It’s certainly been a challenging start to the year for many farmers, with extremes of wet and dry. What has impressed though is how farmers have planned, prioritised and been decisive selling stock. It’s been good to see beef and sheepmeat prices supporting those decisions.
The spread of M.Bovis continues to be a major concern. We know it’s a tough time for all affected farmers and your communities and very disruptive to value chain relationships between beef and dairy farmers. B+LNZ is continuing to work closely with the Ministry for Primary Industries, DairyNZ, Feds, DCANZ and MIA in response to the disease. We have just appointed a dedicated person Paul McCaulay to support affected farmers so please call Paul if you’d like assistance.
The outbreak has put the spotlight on biosecurity, both systems and compliance. B+LNZ has been working actively in the NAIT review and invested through RMPP in the development of E-ASD which we believe in combination can improve the practicality and efficiency of our traceability system.
You may have seen recent media reports about environmental concerns related to red meat production. An article in the Sunday Star Times last weekend was the first in a three-part series on the future of red meat.
The article contends that health, animal welfare, and environmental concerns were driving down meat consumption. Though there are discrepancies in the OECD meat consumption figures quoted, there was also significant acknowledgment of what sheep and beef farmers are doing environmentally. It backs up my observations and conversations with farmers.
Farmers are actively seeking to understand the issues on their farms whether that be sediment, phosphate or nitrogen and taking action. At the heart of this is a Land and Environment Plan (LEP) and I’ve had numerous farmers tell me that their LEP is a foundational document on which their farm business is built. The environmental strategy B+LNZ is developing aims to support every sheep and beef farmer to build their own LEP over the next three years. The strategy vision is for our farmers to be recognised as world leading environmental stewards. My discussions with farmers tell me we have many environmental exemplars already, and B+LNZ will be actively telling those stories to the NZ public and international customers.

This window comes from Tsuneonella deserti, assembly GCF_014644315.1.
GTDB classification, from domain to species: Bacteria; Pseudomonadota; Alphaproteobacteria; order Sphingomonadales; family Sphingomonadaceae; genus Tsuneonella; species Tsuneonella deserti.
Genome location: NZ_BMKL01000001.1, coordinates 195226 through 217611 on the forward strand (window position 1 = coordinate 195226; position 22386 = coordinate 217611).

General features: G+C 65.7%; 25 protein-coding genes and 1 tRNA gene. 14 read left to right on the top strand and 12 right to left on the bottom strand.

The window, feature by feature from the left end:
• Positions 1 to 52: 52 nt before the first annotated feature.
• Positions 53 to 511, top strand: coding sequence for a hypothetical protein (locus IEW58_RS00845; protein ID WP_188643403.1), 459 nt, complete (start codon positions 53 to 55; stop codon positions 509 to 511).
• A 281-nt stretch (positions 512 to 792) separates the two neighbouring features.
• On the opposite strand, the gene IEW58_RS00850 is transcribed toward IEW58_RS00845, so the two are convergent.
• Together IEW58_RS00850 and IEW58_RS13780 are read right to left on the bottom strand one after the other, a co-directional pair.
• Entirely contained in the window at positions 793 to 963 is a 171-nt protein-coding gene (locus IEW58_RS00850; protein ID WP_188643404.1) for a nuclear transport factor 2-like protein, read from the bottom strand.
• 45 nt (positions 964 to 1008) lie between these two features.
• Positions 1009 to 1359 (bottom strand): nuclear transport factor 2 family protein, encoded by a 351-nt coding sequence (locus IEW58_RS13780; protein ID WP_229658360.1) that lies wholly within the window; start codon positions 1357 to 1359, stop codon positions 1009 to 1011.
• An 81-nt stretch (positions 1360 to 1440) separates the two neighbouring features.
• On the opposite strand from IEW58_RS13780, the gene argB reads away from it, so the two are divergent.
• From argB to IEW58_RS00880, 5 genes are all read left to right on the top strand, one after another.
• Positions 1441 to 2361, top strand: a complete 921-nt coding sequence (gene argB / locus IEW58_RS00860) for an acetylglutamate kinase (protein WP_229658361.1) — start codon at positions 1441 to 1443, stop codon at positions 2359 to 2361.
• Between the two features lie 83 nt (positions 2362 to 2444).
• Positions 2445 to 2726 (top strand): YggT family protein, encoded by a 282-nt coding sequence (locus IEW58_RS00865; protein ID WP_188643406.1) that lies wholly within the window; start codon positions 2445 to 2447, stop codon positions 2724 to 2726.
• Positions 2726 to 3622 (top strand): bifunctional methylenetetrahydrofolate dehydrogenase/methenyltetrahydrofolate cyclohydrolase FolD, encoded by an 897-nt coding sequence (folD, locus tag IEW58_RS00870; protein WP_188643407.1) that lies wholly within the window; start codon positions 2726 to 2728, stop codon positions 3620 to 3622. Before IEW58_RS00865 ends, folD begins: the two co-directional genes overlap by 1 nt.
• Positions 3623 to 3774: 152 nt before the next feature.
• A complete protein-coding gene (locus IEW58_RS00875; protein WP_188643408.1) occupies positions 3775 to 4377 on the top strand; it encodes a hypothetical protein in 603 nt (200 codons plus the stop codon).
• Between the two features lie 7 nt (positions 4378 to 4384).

I alluded earlier to meat production concerns that are leading to disruption in the red meat sector. The emergence of alternative proteins is one such disruption. B+LNZ has invested in a large research project to better understand the threat and we’ll announce those results shortly. The early conclusions indicate alternative proteins are a challenge but that the same forces that are driving alternatives protein investment also offer a tremendous opportunity to differentiate New Zealand red meat internationally. It reinforces the need for the Red Meat Story, supported by the New Zealand Farm Assurance Programme (NZFAP) to validate the quality of our farming systems and provide assurances to our global customers and consumers.
I look forward to talking to you soon with more detail around these initiatives.